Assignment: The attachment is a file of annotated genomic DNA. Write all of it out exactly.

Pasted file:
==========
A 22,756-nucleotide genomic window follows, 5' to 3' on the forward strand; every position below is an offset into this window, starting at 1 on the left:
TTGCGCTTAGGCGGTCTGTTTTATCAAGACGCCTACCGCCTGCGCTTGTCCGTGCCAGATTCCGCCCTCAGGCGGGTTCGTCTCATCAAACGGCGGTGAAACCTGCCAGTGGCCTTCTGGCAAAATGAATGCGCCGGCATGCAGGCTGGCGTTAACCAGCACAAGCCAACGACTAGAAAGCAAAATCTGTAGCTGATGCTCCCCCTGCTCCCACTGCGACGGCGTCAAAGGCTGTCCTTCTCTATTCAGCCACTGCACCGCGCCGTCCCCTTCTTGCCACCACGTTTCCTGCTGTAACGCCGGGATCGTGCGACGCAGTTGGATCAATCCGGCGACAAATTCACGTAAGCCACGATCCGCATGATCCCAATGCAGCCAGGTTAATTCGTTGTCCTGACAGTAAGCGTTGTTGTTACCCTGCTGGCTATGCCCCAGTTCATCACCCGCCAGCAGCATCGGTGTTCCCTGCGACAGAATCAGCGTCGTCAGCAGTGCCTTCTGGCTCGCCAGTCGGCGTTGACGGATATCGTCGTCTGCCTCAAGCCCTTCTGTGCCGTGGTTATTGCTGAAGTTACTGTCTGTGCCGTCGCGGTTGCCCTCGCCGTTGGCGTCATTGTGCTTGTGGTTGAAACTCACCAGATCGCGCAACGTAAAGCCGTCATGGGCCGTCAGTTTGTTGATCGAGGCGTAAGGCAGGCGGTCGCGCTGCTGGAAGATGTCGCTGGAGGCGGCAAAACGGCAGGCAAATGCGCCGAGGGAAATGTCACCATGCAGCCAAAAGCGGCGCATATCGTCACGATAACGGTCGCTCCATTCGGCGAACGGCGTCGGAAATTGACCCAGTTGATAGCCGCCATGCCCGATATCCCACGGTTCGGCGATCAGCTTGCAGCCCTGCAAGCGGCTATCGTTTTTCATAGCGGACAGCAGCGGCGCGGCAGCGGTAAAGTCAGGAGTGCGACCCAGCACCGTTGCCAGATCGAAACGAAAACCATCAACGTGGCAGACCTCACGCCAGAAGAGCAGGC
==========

A 22,756-nucleotide genomic window follows, 5' to 3' on the forward strand; every position below is an offset into this window, starting at 1 on the left:
TTGCGCTTAGGCGGTCTGTTTTATCAAGACGCCTACCGCCTGCGCTTGTCCGTGCCAGATTCCGCCCTCAGGCGGGTTCGTCTCATCAAACGGCGGTGAAACCTGCCAGTGGCCTTCTGGCAAAATGAATGCGCCGGCATGCAGGCTGGCGTTAACCAGCACAAGCCAACGACTAGAAAGCAAAATCTGTAGCTGATGCTCCCCCTGCTCCCACTGCGACGGCGTCAAAGGCTGTCCTTCTCTATTCAGCCACTGCACCGCGCCGTCCCCTTCTTGCCACCACGTTTCCTGCTGTAACGCCGGGATCGTGCGACGCAGTTGGATCAATCCGGCGACAAATTCACGTAAGCCACGATCCGCATGATCCCAATGCAGCCAGGTTAATTCGTTGTCCTGACAGTAAGCGTTGTTGTTACCCTGCTGGCTATGCCCCAGTTCATCACCCGCCAGCAGCATCGGTGTTCCCTGCGACAGAATCAGCGTCGTCAGCAGTGCCTTCTGGCTCGCCAGTCGGCGTTGACGGATATCGTCGTCTGCCTCAAGCCCTTCTGTGCCGTGGTTATTGCTGAAGTTACTGTCTGTGCCGTCGCGGTTGCCCTCGCCGTTGGCGTCATTGTGCTTGTGGTTGAAACTCACCAGATCGCGCAACGTAAAGCCGTCATGGGCCGTCAGTTTGTTGATCGAGGCGTAAGGCAGGCGGTCGCGCTGCTGGAAGATGTCGCTGGAGGCGGCAAAACGGCAGGCAAATGCGCCGAGGGAAATGTCACCATGCAGCCAAAAGCGGCGCATATCGTCACGATAACGGTCGCTCCATTCGGCGAACGGCGTCGGAAATTGACCCAGTTGATAGCCGCCATGCCCGATATCCCACGGTTCGGCGATCAGCTTGCAGCCCTGCAAGCGGCTATCGTTTTTCATAGCGGACAGCAGCGGCGCGGCAGCGGTAAAGTCAGGAGTGCGACCCAGCACCGTTGCCAGATCGAAACGAAAACCATCAACGTGGCAGACCTCACGCCAGAAGAGCAGGC